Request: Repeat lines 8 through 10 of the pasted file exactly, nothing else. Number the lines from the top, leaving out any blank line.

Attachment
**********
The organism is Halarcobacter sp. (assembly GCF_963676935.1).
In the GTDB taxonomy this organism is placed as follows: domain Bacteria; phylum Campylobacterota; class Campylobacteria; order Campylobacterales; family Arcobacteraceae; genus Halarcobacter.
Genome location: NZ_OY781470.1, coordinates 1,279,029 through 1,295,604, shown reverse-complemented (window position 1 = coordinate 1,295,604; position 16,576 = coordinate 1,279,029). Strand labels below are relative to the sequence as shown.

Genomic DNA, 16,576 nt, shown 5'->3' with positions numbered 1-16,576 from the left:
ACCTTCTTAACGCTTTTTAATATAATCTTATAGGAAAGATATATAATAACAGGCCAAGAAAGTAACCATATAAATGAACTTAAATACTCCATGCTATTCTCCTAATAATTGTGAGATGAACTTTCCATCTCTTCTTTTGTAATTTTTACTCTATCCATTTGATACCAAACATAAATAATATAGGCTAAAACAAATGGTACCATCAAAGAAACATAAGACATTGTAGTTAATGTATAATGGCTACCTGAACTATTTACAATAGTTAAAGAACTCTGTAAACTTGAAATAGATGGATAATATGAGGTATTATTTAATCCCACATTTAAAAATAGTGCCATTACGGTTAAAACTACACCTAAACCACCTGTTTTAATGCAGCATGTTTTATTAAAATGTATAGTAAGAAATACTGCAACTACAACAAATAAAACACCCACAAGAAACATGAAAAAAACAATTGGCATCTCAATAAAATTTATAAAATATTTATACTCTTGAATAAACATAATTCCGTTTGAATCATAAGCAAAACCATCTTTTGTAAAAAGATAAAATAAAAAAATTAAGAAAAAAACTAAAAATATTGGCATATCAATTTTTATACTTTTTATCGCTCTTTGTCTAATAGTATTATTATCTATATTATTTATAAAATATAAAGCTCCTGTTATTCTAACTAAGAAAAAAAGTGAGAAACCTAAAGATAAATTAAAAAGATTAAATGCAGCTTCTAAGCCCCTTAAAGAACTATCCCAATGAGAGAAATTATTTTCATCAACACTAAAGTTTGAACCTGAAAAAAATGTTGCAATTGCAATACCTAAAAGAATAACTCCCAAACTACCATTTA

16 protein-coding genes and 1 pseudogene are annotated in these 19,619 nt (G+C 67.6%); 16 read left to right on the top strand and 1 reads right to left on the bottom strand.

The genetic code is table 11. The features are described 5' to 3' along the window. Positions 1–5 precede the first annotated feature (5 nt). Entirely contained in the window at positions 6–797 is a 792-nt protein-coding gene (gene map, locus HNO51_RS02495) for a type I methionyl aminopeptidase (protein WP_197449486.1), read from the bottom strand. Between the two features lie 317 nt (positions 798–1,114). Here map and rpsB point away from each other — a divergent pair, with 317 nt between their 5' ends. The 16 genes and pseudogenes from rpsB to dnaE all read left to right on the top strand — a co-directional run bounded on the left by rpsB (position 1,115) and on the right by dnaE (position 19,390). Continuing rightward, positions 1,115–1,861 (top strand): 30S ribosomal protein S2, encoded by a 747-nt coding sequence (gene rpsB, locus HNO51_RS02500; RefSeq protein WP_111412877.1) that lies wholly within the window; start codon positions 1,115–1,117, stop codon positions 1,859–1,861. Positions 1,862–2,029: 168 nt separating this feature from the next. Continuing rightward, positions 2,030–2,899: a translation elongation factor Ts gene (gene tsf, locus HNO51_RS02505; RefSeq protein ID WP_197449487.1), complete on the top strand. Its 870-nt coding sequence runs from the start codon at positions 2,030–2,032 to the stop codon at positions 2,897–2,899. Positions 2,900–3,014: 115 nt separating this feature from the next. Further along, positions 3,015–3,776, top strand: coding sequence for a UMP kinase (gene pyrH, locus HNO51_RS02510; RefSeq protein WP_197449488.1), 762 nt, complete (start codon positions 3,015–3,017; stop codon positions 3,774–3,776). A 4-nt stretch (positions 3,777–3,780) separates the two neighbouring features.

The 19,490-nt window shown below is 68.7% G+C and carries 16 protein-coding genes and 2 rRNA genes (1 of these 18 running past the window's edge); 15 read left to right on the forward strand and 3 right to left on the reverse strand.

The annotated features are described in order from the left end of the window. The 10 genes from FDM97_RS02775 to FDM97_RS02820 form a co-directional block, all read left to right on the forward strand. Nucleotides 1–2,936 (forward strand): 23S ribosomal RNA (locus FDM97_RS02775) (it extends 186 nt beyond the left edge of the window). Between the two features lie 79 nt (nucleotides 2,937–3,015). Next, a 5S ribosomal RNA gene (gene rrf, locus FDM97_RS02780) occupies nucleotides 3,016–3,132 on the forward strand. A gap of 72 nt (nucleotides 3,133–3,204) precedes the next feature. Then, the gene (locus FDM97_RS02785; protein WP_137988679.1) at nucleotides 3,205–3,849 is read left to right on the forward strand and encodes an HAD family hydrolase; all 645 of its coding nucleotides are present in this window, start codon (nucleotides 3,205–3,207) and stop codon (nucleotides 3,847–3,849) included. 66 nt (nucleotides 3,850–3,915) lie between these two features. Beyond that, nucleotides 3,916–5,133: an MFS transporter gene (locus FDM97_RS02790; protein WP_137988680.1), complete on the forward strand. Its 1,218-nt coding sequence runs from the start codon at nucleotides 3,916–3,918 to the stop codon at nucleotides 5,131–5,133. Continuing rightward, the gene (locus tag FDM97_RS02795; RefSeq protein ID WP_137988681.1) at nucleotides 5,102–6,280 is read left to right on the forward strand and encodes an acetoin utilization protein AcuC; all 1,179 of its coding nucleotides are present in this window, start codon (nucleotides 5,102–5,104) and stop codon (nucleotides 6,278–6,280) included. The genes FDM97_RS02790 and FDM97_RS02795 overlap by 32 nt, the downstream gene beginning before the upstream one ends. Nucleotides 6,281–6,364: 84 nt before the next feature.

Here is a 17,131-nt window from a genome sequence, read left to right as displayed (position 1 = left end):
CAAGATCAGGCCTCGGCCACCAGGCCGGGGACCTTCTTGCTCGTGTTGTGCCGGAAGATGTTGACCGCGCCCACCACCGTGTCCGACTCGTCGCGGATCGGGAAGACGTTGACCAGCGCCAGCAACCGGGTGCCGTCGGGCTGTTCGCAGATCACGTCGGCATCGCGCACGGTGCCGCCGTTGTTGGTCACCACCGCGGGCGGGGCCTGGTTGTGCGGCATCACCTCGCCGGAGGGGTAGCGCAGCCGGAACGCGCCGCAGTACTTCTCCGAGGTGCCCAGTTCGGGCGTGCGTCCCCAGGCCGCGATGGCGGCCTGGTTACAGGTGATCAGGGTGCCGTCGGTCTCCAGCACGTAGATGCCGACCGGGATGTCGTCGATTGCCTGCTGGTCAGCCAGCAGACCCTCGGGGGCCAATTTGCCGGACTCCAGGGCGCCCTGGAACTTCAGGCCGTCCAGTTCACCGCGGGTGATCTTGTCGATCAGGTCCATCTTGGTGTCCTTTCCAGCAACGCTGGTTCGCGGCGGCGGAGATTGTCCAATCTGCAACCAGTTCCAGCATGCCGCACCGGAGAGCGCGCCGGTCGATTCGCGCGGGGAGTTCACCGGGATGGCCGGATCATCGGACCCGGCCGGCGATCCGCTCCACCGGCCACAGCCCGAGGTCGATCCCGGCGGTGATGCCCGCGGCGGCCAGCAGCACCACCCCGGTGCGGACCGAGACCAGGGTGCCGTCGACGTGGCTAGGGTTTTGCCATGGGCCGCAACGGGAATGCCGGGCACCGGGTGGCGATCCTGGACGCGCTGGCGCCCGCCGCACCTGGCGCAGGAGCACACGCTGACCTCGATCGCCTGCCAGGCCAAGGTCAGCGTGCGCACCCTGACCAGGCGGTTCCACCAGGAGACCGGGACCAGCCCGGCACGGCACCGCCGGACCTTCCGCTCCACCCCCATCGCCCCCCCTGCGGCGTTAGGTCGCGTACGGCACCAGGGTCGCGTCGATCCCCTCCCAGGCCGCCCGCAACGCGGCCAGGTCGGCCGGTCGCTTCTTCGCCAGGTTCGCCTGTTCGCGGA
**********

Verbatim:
The 19,490-nt window shown below is 68.7% G+C and carries 16 protein-coding genes and 2 rRNA genes (1 of these 18 running past the window's edge); 15 read left to right on the forward strand and 3 right to left on the reverse strand.

The annotated features are described in order from the left end of the window. The 10 genes from FDM97_RS02775 to FDM97_RS02820 form a co-directional block, all read left to right on the forward strand. Nucleotides 1–2,936 (forward strand): 23S ribosomal RNA (locus FDM97_RS02775) (it extends 186 nt beyond the left edge of the window). Between the two features lie 79 nt (nucleotides 2,937–3,015). Next, a 5S ribosomal RNA gene (gene rrf, locus FDM97_RS02780) occupies nucleotides 3,016–3,132 on the forward strand. A gap of 72 nt (nucleotides 3,133–3,204) precedes the next feature. Then, the gene (locus FDM97_RS02785; protein WP_137988679.1) at nucleotides 3,205–3,849 is read left to right on the forward strand and encodes an HAD family hydrolase; all 645 of its coding nucleotides are present in this window, start codon (nucleotides 3,205–3,207) and stop codon (nucleotides 3,847–3,849) included. 66 nt (nucleotides 3,850–3,915) lie between these two features. Beyond that, nucleotides 3,916–5,133: an MFS transporter gene (locus FDM97_RS02790; protein WP_137988680.1), complete on the forward strand. Its 1,218-nt coding sequence runs from the start codon at nucleotides 3,916–3,918 to the stop codon at nucleotides 5,131–5,133. Continuing rightward, the gene (locus tag FDM97_RS02795; RefSeq protein ID WP_137988681.1) at nucleotides 5,102–6,280 is read left to right on the forward strand and encodes an acetoin utilization protein AcuC; all 1,179 of its coding nucleotides are present in this window, start codon (nucleotides 5,102–5,104) and stop codon (nucleotides 6,278–6,280) included. The genes FDM97_RS02790 and FDM97_RS02795 overlap by 32 nt, the downstream gene beginning before the upstream one ends. Nucleotides 6,281–6,364: 84 nt before the next feature.

Here is a 17,131-nt window from a genome sequence, read left to right as displayed (position 1 = left end):